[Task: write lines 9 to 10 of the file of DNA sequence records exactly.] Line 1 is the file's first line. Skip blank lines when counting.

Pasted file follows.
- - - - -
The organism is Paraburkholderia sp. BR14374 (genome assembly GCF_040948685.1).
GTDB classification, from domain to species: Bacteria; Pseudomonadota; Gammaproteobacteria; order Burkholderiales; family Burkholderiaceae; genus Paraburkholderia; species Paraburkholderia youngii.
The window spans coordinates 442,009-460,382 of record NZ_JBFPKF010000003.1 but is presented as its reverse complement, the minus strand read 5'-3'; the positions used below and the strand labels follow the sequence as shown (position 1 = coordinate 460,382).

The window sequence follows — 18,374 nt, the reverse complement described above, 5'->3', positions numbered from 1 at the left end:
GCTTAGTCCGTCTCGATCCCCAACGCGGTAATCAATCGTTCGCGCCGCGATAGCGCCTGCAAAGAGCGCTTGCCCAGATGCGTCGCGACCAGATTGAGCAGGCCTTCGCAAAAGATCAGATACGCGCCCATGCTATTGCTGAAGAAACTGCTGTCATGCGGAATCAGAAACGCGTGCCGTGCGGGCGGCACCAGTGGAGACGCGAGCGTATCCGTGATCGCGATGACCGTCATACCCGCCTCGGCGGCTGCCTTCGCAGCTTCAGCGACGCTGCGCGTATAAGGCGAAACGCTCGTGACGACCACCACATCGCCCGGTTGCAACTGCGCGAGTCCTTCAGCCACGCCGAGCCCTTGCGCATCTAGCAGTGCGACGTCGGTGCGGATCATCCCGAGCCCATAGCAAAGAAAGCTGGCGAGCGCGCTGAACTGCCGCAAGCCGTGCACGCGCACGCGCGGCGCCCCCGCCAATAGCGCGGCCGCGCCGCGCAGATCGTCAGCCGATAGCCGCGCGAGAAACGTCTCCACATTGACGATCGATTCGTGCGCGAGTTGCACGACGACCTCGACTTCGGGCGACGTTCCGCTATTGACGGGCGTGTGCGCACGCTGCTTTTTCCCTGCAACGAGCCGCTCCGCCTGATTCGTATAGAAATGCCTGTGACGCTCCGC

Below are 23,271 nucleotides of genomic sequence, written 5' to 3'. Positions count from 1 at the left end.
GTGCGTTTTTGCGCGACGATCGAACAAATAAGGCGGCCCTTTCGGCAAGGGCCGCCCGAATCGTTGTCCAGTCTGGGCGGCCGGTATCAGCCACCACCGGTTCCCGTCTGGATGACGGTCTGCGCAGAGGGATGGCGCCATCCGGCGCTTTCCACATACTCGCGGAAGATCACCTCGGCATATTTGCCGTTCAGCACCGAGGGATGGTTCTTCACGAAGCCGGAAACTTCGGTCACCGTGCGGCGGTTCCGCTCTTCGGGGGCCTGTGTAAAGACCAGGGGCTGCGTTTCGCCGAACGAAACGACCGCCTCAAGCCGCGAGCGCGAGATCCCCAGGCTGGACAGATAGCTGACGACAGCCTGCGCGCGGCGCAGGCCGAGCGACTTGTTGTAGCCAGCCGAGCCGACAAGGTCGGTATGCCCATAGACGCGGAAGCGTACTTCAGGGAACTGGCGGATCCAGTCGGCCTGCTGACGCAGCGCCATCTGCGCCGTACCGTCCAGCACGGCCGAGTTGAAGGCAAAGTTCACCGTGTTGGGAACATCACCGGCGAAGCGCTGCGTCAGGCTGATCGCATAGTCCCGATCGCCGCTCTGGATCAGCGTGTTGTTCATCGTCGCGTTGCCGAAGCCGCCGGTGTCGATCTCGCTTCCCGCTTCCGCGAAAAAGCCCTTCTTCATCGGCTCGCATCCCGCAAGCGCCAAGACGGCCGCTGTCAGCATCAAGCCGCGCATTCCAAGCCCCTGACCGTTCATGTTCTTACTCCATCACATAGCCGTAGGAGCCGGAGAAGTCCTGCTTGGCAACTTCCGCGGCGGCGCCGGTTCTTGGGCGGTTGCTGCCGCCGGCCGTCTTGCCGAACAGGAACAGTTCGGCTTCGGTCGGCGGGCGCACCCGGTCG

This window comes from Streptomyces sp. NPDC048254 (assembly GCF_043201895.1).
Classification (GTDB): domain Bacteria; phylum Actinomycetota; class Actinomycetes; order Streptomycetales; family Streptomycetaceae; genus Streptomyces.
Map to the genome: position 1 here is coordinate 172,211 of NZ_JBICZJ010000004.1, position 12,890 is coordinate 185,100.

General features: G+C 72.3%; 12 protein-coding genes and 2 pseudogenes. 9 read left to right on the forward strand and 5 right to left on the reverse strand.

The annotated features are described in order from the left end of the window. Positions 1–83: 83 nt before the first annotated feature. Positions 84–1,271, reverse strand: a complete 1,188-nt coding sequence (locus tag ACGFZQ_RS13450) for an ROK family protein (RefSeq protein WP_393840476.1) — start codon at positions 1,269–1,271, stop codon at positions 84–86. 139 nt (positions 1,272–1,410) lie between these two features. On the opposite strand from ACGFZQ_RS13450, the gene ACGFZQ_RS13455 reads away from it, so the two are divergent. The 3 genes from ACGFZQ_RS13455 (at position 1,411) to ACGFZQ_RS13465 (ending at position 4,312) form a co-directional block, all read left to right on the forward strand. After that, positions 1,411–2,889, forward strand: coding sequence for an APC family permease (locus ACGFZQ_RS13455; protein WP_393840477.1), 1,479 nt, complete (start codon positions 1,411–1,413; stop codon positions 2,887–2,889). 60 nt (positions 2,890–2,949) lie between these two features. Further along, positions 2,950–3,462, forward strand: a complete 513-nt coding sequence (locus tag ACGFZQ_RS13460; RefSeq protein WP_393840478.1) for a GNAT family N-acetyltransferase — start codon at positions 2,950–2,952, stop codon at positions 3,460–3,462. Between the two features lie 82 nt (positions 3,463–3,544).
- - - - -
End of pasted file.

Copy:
Classification (GTDB): domain Bacteria; phylum Actinomycetota; class Actinomycetes; order Streptomycetales; family Streptomycetaceae; genus Streptomyces.
Map to the genome: position 1 here is coordinate 172,211 of NZ_JBICZJ010000004.1, position 12,890 is coordinate 185,100.